In the post Presley-Berry-Holly-Richard era (in the day after "the day the music died") when you had the pretty boy clones of Buddy Holly singing sappy pop songs written by old dudes in an office (1960-1964), along comes this crazy fella who writes his OWN songs (and interesting ones at that, with curious major to minor chords), plays GREAT guitar, and sings with this amazing (especially for a white guy) falsetto. Shannon was truly an original in an era dominated by schlock - which was occasionally and mercifully interrupted by the some brilliant Motown gems - until the Beatles crashed the scene in 1964. Thank God for Charles.

  3. Dee, I always thought "Hats Off to Larry" was a pretty sophisticated tune for 1961. I've wondered if Del might have had some influence on Lennon & McCartney's early songwriting, given how many hits he had in England between 1961 and 1963, when L-M were starting to really crank out the songs. I'll have to see if the Beatles did any of his tunes in their club days.

  4. Thanks, Dee. I forgot how much I *LOVE* this song (another Hal David - Burt Bacharach gem). The early Beatles did a nice job on it: http://www.youtube.com/watch?v=LEIGnc38dQk&feature=related

    This is one of the few songs I like almost EVERY version of! The Shirelles of course recorded it first. (They performed it at my college prom - a few short years ago.) Elvis Costello did a decent cover of it too.

  5. I love your reminiscences John and I remember the 60's with the same affection.

    Del Shannon was popular on this side of the pond. I didn’t realise his close affinity with The Beatles - or indeed your close association with another rock legend - what might have been eh? – Do you have any regrets about how things turned out?

    Sad to hear Del Shannon took his own life - …. As Stevie Wonder says it seems the good they die young.

  6. Trevor, very few things score high on my regretometer.

    As my friends have long pointed out, when greatness was thrust upon me, I ducked.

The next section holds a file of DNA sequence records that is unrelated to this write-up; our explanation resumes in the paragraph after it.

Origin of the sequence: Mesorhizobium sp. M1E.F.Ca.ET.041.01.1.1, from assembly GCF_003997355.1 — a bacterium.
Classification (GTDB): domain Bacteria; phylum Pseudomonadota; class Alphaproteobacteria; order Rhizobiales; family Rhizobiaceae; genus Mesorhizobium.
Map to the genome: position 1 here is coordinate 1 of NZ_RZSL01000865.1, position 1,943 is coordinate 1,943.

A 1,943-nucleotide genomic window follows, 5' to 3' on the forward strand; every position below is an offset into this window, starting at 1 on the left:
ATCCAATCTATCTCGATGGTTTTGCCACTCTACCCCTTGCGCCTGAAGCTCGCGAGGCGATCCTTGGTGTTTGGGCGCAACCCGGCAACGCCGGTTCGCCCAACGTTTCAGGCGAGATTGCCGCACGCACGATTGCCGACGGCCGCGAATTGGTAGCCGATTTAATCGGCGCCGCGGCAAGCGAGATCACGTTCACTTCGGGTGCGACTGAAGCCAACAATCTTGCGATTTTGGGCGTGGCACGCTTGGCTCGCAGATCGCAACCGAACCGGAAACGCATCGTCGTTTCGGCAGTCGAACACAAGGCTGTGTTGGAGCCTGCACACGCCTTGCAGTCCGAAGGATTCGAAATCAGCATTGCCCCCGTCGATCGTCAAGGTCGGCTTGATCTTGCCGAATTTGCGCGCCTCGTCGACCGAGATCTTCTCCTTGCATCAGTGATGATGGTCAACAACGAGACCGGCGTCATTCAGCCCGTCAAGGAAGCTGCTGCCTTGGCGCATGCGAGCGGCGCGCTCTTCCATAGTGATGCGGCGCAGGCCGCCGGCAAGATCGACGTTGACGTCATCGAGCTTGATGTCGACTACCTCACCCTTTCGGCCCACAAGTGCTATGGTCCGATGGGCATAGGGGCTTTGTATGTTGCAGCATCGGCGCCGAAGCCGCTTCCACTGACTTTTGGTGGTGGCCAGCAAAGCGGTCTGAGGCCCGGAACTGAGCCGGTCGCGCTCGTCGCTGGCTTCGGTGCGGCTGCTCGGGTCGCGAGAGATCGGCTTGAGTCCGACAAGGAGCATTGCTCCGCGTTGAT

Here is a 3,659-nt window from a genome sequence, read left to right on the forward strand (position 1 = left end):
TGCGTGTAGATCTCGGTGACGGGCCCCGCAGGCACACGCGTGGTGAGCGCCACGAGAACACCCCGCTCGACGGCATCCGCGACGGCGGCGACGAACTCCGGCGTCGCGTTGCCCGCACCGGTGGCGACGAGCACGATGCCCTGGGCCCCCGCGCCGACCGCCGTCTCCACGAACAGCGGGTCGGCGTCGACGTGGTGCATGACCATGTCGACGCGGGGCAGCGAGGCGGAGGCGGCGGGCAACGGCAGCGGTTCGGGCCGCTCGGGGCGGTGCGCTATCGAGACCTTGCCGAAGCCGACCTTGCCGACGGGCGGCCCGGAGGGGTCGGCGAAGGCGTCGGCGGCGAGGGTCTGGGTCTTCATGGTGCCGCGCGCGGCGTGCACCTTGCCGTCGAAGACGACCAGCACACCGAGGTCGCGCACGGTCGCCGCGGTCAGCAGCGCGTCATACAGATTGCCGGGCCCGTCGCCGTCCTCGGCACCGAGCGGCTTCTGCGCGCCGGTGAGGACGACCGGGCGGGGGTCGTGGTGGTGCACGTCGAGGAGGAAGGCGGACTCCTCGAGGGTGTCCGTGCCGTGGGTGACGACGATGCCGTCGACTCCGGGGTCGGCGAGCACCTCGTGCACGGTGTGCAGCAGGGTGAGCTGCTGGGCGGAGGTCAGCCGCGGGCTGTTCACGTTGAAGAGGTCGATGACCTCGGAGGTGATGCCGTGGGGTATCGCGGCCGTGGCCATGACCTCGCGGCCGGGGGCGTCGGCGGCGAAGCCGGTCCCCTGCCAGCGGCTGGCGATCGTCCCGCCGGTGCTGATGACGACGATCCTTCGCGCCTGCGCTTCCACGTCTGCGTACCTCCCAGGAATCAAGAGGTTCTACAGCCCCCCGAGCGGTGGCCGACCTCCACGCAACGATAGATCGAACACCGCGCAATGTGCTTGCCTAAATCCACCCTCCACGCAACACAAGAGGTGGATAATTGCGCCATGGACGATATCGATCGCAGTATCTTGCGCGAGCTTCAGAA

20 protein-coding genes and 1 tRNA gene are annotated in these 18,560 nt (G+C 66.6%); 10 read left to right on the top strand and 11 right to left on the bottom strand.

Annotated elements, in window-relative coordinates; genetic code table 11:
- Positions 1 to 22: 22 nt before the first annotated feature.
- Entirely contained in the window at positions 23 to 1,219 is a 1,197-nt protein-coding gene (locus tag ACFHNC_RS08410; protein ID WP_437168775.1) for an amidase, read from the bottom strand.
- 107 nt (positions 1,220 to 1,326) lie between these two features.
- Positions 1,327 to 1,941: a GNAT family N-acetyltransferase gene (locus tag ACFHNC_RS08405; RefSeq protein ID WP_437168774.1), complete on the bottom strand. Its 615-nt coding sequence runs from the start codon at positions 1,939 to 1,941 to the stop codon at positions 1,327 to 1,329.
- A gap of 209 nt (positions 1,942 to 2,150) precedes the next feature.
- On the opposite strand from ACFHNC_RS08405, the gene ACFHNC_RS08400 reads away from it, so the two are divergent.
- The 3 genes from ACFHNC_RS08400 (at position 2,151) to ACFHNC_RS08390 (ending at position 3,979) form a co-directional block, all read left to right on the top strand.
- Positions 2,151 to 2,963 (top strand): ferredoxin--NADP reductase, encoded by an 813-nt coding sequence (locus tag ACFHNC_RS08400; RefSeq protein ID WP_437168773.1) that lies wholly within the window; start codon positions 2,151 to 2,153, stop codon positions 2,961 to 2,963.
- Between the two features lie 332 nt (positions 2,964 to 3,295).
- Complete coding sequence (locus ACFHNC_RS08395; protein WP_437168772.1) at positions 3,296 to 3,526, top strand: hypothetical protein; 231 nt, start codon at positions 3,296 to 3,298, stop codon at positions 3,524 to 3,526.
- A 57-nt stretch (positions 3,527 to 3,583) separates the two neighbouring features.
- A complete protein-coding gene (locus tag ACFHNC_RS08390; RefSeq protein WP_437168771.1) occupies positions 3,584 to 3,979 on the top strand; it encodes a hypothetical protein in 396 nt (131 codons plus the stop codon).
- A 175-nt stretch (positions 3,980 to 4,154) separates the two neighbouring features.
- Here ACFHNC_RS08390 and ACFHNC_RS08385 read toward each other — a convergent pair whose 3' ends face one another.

7. Hey John!
    When I was learning to play drums, the first songs I learned on were 'Walk, Don't Run' by the Ventures and 'Runaway' by Del Shannon. Del was quite a guy, and I didn't realize how busy he was over the years.

    In addition to 'write, write, write,' it should also be stated that 'publishing, publishing, publishing,' is where the money is, the passive income.

    Del is missed for sure!!

    :-)

  8. Yes, Nick, the publishing is the other half of the songwriting income. Of course in the "old days" it was very rare for a musical artist to get a piece of the publishing. But once a song is making money the income is "passive" for the writer AND publisher. I now publish my own songs —under the name We Call It Music (BMI)—though I'm not QUITE ready to retire from my songwriting/publishing income. :-)

  9. Dee, the guys at "The Best Years of Music" are true rock & roll archeologists. This week I found another half dozen great articles there on early rock progenitors. Here's one on Huey "Piano" Smith of New Orleans, who I did not know wrote "Sea Cruise" - made famous by Frankie Ford. Ford used the identical instrumental track that Huey had previously recorded for the song and made it a huge hit. http://strathdee.wordpress.com/2010/05/31/huey-piano-smith-the-clowns/